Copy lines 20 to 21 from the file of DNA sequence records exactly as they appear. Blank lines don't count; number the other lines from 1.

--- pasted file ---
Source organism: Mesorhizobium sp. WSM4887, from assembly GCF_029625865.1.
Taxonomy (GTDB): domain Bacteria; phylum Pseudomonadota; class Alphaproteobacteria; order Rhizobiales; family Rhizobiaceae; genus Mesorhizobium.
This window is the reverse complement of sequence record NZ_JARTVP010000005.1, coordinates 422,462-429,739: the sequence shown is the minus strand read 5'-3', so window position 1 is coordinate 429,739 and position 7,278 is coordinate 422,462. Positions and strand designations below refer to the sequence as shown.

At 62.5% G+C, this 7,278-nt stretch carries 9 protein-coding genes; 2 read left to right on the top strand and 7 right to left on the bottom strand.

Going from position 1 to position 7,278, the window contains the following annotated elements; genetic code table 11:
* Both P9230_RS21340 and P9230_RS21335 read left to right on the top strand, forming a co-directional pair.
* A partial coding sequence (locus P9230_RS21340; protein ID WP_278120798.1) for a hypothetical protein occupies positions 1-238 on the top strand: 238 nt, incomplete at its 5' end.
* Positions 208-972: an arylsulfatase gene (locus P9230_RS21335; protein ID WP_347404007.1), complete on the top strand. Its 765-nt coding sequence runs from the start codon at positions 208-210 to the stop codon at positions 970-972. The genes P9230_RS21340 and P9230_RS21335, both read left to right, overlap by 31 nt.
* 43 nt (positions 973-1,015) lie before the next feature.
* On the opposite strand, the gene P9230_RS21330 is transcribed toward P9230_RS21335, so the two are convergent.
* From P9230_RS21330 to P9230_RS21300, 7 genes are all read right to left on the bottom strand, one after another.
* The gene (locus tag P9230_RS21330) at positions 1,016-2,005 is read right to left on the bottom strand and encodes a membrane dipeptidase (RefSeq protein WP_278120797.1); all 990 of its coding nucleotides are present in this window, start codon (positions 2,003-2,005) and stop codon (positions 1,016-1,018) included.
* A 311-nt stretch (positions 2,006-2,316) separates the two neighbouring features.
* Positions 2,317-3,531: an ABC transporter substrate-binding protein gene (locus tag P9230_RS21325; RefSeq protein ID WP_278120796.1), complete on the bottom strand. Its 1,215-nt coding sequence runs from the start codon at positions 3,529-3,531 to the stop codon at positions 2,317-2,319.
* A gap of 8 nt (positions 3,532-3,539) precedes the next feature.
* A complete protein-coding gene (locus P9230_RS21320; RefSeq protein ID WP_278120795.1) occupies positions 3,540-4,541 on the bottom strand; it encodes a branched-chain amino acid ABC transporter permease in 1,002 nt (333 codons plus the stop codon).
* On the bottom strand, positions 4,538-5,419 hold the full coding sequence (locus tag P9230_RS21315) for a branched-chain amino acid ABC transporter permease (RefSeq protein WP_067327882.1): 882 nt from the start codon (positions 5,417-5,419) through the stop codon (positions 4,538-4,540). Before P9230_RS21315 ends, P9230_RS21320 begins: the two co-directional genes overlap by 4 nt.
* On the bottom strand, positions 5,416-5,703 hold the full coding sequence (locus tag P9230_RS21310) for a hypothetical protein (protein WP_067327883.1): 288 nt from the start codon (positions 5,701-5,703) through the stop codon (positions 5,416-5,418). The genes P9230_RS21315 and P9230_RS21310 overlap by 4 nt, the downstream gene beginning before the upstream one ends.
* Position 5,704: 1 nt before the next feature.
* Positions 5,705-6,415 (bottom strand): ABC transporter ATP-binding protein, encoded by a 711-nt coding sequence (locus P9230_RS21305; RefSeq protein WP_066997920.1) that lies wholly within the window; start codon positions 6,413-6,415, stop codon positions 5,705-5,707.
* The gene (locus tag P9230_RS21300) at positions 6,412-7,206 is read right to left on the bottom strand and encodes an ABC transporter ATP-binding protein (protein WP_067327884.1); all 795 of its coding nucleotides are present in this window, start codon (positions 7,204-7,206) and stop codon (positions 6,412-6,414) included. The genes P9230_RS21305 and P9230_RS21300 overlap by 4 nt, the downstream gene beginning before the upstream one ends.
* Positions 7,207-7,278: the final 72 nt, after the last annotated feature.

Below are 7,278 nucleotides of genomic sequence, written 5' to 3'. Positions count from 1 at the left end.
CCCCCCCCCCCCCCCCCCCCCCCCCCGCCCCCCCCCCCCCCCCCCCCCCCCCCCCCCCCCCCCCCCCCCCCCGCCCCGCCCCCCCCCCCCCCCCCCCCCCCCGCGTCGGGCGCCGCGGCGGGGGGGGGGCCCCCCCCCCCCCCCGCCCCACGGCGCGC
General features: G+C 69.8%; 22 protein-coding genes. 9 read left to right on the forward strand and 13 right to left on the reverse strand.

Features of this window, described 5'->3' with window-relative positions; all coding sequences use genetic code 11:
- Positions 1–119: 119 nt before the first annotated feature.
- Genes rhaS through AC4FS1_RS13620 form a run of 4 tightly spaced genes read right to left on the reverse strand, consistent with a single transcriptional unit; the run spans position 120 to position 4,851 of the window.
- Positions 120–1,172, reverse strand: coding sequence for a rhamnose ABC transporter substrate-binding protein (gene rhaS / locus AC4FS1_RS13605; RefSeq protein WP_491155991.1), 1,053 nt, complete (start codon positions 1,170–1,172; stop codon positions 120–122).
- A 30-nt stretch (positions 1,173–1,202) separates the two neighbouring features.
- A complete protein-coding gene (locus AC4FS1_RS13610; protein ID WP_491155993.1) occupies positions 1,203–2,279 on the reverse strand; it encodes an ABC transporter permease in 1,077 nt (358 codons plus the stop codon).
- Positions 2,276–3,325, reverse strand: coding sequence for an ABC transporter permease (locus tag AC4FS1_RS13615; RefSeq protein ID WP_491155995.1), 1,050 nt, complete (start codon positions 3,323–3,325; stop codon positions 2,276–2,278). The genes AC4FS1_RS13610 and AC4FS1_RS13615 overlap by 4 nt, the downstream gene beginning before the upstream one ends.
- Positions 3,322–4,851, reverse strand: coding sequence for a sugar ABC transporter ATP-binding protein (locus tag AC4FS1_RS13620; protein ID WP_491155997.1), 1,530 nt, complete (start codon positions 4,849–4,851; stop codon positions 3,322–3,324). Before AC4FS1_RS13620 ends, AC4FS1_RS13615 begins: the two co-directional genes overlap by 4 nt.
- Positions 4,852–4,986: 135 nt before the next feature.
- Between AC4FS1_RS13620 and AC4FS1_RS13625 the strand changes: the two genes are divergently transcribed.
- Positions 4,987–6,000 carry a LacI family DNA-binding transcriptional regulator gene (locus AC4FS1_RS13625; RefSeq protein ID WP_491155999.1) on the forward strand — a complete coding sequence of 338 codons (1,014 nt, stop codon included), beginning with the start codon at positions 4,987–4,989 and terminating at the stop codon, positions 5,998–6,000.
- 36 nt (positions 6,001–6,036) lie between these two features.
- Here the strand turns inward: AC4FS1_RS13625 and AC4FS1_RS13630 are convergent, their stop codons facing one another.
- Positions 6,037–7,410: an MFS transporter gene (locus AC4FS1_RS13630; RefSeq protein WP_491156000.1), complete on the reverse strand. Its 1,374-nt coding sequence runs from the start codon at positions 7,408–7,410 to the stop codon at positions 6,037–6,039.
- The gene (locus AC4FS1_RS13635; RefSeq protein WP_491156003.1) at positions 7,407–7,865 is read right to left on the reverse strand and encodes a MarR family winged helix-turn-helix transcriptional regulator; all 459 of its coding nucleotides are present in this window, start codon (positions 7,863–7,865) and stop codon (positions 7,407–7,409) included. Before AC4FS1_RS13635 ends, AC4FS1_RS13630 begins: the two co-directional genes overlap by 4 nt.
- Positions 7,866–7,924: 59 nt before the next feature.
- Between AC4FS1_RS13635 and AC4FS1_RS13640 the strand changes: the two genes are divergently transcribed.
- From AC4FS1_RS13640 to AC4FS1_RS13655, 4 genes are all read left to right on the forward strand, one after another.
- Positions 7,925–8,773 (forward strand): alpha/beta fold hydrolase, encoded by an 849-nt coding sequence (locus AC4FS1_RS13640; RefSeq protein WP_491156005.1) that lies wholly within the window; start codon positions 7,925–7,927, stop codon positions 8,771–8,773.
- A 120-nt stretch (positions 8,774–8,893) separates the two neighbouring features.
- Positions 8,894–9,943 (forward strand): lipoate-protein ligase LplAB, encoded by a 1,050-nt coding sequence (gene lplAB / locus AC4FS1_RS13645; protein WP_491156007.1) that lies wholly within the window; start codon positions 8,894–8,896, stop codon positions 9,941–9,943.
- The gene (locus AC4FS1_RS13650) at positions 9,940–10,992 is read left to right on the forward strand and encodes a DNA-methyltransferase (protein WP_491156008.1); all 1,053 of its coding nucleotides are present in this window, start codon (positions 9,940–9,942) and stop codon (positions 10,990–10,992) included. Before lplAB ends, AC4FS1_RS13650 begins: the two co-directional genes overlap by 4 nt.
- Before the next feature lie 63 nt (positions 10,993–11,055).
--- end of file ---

* Positions 5,705-6,415 (bottom strand): ABC transporter ATP-binding protein, encoded by a 711-nt coding sequence (locus P9230_RS21305; RefSeq protein WP_066997920.1) that lies wholly within the window; start codon positions 6,413-6,415, stop codon positions 5,705-5,707.
* The gene (locus tag P9230_RS21300) at positions 6,412-7,206 is read right to left on the bottom strand and encodes an ABC transporter ATP-binding protein (protein WP_067327884.1); all 795 of its coding nucleotides are present in this window, start codon (positions 7,204-7,206) and stop codon (positions 6,412-6,414) included. The genes P9230_RS21305 and P9230_RS21300 overlap by 4 nt, the downstream gene beginning before the upstream one ends.